By Renata Terrazzan
In Lansing on September 14, the State Board of Education approved a new guidance policy aimed at making LGBT students’ school environments a safe and understanding place.
The decision was 6-2 and greatly aided by the 13,000 comments made by the public during a public comment period right before the vote. Once it was decided that the new guidance would be introduced to the schools, the State Board began drafting the guidelines. They enlisted the help of mental health professionals, doctors, social workers, educators, parents, and education stakeholders, to make sure the guidelines were fitting for the school system.
The actual statement contains nine pages with four sections. The first section is a series of shocking statistics like, “LGBT students are 2.3 times more likely to be threatened or injured with a weapon on school property than their non-LGBT peers, 2.3 times more likely to skip school because they feel unsafe, and are 4.5 times more likely to commit suicide.” These statistics show just how urgent and necessary this policy is.
The next section includes a series of policies and activities that every teacher has to do in order to make sure that the students feel at ease and are able to succeed. Support the formation of extracurricular student-led clubs that has to do with these social justice issues, offering familial support, and enforcing policies in order to protect these students
The third section is guidance specific to transgender and gender nonconforming students. These include a list of common misconceptions about these students and an explanation to help educators understand how to support them, like names and pronouns, locker rooms and changing facilities, and restrooms. This list of recommendations explains that students should be called the pronouns with which they identify with and if they do not have a specific gender to use “you” and “they.” This goes hand in hand with locker rooms and restrooms; they can use the room with which gender they identify with or if they wish for increased privacy they may use single-user restrooms or have an adjusted changing schedule.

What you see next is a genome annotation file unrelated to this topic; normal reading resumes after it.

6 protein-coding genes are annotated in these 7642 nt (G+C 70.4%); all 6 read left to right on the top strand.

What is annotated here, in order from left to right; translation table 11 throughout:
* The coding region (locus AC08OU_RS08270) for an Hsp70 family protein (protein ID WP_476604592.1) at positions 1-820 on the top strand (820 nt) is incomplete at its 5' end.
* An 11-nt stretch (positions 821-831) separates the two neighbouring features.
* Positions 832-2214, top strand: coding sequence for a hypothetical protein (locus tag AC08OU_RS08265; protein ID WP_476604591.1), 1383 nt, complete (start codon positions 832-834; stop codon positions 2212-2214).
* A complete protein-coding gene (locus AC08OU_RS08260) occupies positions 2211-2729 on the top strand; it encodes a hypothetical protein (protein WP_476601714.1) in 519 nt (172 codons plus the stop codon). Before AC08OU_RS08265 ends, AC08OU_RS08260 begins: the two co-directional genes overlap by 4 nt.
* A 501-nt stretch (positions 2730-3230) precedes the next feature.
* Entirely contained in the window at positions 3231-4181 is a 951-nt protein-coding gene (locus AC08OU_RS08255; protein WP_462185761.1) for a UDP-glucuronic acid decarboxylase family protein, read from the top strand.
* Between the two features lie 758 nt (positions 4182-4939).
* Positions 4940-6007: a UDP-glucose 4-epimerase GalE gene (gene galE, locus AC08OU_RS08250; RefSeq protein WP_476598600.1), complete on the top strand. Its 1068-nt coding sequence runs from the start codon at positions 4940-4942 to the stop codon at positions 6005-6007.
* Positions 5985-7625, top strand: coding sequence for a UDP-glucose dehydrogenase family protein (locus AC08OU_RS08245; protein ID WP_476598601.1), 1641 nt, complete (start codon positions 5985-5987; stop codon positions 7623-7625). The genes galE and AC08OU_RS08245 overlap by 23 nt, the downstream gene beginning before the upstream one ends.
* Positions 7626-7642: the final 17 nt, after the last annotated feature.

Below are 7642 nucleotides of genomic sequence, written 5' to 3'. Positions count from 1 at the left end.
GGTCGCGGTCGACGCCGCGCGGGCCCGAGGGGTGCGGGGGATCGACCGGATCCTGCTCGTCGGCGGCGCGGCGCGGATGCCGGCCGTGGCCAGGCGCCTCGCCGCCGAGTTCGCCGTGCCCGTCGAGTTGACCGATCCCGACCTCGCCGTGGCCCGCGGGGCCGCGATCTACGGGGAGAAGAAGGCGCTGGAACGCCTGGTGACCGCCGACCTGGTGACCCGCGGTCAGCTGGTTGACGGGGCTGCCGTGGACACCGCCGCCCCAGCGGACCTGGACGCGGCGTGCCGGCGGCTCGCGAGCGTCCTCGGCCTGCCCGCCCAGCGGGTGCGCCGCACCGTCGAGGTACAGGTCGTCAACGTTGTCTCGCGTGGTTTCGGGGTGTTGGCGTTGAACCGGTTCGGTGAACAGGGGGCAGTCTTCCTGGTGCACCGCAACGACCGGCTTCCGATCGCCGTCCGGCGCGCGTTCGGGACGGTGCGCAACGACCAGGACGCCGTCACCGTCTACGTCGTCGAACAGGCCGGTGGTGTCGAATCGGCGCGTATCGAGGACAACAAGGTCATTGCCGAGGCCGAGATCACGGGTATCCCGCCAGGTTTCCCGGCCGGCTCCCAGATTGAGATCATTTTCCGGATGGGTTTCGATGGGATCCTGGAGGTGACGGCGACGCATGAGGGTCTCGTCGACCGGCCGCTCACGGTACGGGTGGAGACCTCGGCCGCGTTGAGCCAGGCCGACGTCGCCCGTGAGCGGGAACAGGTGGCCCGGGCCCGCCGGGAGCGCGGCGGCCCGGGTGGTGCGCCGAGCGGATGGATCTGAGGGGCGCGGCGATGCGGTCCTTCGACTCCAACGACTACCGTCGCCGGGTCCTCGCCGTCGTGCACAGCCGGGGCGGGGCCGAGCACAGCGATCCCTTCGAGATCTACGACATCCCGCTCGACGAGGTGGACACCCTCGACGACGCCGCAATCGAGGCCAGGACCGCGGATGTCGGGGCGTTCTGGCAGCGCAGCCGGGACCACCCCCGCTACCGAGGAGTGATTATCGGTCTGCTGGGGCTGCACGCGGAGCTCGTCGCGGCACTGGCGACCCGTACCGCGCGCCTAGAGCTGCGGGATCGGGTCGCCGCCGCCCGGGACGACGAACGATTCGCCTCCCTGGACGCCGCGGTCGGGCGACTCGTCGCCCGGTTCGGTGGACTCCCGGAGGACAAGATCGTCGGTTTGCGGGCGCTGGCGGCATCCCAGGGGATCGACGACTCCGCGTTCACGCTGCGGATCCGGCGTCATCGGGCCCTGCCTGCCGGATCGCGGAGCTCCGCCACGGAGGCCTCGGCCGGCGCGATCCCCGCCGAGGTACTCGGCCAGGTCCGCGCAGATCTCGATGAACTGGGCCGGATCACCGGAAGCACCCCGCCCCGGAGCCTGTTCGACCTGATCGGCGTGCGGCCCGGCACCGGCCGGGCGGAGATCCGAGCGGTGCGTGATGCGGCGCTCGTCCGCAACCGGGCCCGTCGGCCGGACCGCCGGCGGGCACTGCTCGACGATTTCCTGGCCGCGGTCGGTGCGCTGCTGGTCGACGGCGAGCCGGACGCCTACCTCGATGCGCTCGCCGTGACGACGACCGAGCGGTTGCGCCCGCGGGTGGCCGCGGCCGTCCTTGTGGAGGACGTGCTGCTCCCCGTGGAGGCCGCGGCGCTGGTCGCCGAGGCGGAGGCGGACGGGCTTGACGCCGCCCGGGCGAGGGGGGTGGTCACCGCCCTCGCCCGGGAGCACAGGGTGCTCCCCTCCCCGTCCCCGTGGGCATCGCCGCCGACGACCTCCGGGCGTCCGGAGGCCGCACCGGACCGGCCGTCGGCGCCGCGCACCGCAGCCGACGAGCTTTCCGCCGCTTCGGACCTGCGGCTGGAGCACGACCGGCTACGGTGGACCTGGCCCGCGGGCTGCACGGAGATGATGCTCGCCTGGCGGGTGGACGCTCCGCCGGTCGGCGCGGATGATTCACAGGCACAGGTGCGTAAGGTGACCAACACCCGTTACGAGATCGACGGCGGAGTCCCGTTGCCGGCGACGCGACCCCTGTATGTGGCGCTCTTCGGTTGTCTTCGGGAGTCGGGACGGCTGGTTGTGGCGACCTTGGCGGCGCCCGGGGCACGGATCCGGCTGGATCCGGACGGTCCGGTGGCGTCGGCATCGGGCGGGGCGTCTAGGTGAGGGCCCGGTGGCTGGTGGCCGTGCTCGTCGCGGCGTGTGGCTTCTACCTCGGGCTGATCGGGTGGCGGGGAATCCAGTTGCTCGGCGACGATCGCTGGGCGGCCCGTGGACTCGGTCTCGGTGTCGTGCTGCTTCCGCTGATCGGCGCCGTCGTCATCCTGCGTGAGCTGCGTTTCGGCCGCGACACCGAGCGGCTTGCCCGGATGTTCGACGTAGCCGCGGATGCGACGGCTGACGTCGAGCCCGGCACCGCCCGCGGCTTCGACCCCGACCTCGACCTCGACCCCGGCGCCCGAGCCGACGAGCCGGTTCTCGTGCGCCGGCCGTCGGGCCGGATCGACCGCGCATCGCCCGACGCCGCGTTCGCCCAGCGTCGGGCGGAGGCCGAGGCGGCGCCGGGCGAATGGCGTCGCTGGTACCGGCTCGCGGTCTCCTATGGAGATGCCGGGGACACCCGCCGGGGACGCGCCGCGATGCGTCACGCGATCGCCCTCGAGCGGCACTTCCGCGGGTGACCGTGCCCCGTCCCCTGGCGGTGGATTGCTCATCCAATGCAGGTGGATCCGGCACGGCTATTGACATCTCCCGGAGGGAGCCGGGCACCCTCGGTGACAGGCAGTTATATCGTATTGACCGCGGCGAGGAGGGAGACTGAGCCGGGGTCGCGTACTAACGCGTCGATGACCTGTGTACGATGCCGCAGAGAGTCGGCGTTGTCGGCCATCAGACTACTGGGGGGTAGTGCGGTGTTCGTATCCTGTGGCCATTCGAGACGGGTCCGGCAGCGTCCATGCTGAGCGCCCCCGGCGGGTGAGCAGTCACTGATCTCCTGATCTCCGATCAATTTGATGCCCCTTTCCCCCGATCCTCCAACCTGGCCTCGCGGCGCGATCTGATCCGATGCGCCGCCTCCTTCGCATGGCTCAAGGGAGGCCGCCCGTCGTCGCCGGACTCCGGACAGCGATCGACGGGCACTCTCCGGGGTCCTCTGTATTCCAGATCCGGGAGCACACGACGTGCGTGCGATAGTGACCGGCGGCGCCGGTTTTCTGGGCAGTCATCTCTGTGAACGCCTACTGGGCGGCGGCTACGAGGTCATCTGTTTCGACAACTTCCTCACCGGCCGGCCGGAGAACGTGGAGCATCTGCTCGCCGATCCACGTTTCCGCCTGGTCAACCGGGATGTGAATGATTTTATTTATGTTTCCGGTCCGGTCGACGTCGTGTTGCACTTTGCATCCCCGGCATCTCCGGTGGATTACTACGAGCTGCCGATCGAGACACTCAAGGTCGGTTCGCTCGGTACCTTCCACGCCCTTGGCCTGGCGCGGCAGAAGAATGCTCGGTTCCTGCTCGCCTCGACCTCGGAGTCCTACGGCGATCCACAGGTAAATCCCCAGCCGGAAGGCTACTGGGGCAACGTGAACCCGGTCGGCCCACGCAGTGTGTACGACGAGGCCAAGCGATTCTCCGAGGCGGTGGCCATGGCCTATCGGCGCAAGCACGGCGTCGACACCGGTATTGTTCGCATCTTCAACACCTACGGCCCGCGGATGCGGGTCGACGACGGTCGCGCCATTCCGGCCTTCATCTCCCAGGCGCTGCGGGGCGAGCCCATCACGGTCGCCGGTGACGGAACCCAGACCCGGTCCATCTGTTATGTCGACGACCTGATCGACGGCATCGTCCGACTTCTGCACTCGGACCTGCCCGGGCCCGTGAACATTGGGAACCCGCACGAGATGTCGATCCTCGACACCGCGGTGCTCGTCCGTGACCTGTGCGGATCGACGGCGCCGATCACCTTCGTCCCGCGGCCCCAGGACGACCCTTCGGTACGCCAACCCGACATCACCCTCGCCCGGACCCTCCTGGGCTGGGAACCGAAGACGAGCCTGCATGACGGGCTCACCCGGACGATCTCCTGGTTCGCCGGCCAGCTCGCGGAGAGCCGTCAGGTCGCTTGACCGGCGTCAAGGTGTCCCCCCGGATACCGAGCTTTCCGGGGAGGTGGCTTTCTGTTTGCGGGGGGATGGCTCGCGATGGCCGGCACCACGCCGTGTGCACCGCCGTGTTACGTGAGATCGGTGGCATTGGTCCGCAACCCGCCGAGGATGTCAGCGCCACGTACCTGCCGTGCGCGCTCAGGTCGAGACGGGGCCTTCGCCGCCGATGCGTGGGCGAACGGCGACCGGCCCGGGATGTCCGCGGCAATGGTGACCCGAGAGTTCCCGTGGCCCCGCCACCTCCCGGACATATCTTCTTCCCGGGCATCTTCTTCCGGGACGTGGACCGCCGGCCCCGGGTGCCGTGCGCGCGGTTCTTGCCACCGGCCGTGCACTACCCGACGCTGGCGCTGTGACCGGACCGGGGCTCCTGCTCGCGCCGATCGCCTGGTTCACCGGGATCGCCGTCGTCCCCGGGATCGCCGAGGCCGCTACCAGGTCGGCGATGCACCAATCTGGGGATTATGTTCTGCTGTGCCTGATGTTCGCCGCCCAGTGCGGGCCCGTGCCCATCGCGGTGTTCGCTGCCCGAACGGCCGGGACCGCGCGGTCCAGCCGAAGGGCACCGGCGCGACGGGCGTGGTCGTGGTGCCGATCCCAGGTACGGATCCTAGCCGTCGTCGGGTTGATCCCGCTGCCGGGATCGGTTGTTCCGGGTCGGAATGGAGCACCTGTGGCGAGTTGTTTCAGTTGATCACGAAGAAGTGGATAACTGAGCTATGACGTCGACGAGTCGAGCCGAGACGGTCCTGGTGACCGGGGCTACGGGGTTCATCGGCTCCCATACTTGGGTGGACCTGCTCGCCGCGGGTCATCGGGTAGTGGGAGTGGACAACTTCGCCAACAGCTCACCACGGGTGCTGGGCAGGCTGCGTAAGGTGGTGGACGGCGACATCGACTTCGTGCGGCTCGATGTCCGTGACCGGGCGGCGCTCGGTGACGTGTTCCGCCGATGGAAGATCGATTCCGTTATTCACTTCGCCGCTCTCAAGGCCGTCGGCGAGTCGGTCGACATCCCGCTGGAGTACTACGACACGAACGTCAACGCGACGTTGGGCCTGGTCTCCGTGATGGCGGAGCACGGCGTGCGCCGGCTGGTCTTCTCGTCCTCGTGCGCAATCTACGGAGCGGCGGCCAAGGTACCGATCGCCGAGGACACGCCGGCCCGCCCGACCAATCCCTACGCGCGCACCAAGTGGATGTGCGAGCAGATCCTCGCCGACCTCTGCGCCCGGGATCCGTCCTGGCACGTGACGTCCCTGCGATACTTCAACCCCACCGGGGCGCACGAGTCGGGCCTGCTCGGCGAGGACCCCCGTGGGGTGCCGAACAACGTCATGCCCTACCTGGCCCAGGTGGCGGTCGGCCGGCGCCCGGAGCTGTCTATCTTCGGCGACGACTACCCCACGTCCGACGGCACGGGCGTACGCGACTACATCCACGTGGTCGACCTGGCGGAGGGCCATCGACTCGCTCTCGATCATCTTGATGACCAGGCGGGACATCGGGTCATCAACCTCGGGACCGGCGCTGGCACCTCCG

The last section is one of great importance. This section is a list of terms and their definitions. Many of the words in the statement may have been confusing to some educators, so this section explains what each of them means. It also highlights similar words, that many people use interchangeable, even when they should not be.
Walled Lake Central’s Assistant Principal Eric Henderson said, “LGBT rights are human rights, so I don’t always see them as separate. This is critically important so that individuals are safe, valued, and feel that they can contribute to the school. These guidelines help us support that purpose.”
Overall, this was a huge step forward for the school system. Hopefully, this initiative will be constantly enforced in classrooms and will show the non-LGBT students the importance of this kind of respect and understanding.